While traveling, I get many funny questions from people, so nothing much really shocks me anymore. When I was asked why I don’t paint my nails, my response was simple. I just told the guy who asked me that it is just not practical for a traveler like myself and although I used to do it a million years ago, I really just don’t feel the need anymore. Then he told me that my eyes looked tired and I should wear more makeup, which was even funnier because I was wearing my maximum amount of makeup already. Yet I had to consider where I was when getting asked this question because in Lebanon, the girls wear an abundance of makeup and it seems that they all paint their nails, so I guess I was a little too natural for his taste. I had honestly never heard about a guy that cares about nail polish or who likes girls to cake on makeup, but I guess there is a first time for everything!
Another first for me in this part of the world, I realized that here in Lebanon, three people call me something other than Cristine. Chrystelle calls me Cristin, Maya calls me Cristina, and Charbel calls me Cris, which are really my three most normal names. For whatever reason, Cristine (as many people call me in France and in my travels) has never really resonated with me, but I just go with it since Cristin seems so strange to many people. Yet even when I was studying French in high school, I never picked Cristine as my French name, so it is pretty cool that three people here in Lebanon picked up on calling me these names! Read the rest of this entry
Eddie arrived on Saturday afternoon and that evening we went out with Georges, Chrystelle, and some of their friends to a restaurant with traditional Arabic music. Of course it was interesting to go to an authentically Lebanese place and the food was fantastic! Sunday night we went out to eat again with them and Maya and Walid also came, who were really fun to talk to. Maya speaks French and Walid speaks English, but somehow we were able to have a good conversation. My Arabic is not so great at all, I only know a few words and phrases, so it is very much appreciated when I get to spend time with people who speak French or English with me. Although everyone here speaks Arabic, and some people speak French or English, or both, I have spent quite a few nights in mostly just in Arabic. However, before Eddie arrived when Maurice and Dalal were taking me around, it never seemed to be a big issue to communicate with people, even when they were older and less likely to speak English or French. Eddie can understand and speak more than me, so he does his best to translate a little of what everyone is discussing. It is all part of the experience, and even if I have no idea what anyone is talking about, it is still pretty amusing to go out with all of these people for an Arabic speaking evening. Hopefully I will continue to learn some more of the language while I am here! Read the rest of this entry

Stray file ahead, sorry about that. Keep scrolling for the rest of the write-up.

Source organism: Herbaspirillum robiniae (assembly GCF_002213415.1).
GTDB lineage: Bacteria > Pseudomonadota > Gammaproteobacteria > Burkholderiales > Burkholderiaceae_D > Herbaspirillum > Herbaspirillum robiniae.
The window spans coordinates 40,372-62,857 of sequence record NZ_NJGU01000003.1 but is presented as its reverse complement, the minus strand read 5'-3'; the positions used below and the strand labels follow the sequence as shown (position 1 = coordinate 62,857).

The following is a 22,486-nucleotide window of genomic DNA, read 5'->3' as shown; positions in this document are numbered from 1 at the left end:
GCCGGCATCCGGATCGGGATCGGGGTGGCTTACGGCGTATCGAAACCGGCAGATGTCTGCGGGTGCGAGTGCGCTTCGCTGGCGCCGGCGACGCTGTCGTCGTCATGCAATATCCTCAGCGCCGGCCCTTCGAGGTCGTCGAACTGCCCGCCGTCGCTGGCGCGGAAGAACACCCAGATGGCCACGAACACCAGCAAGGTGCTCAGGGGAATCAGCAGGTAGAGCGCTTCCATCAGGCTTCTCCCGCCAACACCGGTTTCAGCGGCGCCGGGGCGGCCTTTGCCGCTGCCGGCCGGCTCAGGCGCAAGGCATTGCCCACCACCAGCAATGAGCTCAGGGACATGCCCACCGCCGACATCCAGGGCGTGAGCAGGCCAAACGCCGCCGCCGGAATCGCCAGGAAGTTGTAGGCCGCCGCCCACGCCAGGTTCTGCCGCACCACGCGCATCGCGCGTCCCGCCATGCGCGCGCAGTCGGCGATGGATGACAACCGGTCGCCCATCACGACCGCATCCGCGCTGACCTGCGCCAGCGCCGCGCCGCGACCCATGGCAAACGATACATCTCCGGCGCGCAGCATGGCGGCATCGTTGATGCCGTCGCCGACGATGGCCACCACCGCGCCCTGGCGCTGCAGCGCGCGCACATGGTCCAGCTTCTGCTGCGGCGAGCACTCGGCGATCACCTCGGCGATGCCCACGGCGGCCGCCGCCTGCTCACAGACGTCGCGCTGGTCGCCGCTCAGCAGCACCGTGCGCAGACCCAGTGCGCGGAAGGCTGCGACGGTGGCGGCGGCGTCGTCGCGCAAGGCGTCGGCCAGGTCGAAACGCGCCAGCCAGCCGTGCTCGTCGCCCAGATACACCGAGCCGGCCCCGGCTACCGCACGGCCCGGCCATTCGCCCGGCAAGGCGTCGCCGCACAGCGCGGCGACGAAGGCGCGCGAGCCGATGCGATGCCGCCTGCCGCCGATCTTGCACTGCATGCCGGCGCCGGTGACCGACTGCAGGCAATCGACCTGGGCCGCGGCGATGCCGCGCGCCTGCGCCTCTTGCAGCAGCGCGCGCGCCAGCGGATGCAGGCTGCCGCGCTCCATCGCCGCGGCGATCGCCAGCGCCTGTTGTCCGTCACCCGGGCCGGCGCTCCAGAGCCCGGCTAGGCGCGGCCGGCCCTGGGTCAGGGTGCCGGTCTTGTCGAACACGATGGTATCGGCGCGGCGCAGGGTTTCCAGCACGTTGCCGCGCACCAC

When I arrived in Dingle Town, I made my way to this Marian House that I had found listed under budget accommodation. After my experience in Tralee, I was not sure what I would get, but this time I had done more research and actually checked the reviews on Trip Advisor, which were all stellar! Luckily, my positive expectations were more than exceeded. Not only did it only cost me only 25€ a night, but it was spotlessly clean with fresh towels everyday and a delicious breakfast each morning. Brendan, the wonderful owner of this bed and breakfast, went out of his way to take care of each guest, which was really sweet! There was a Swiss girl staying there the whole time I was there who I ate breakfast with most days. Brendan was so kind to make us breakfast even when we woke up late. Needless to say, I ended up deciding to just stay there for nearly two weeks. Although I had planned to go to Galway, I was unable to find anywhere to stay for under 80€ a night, which seemed kind of stupid to pay since I had at last found a fabulous place to stay in Ireland, so I just stayed put! Read the rest of this entry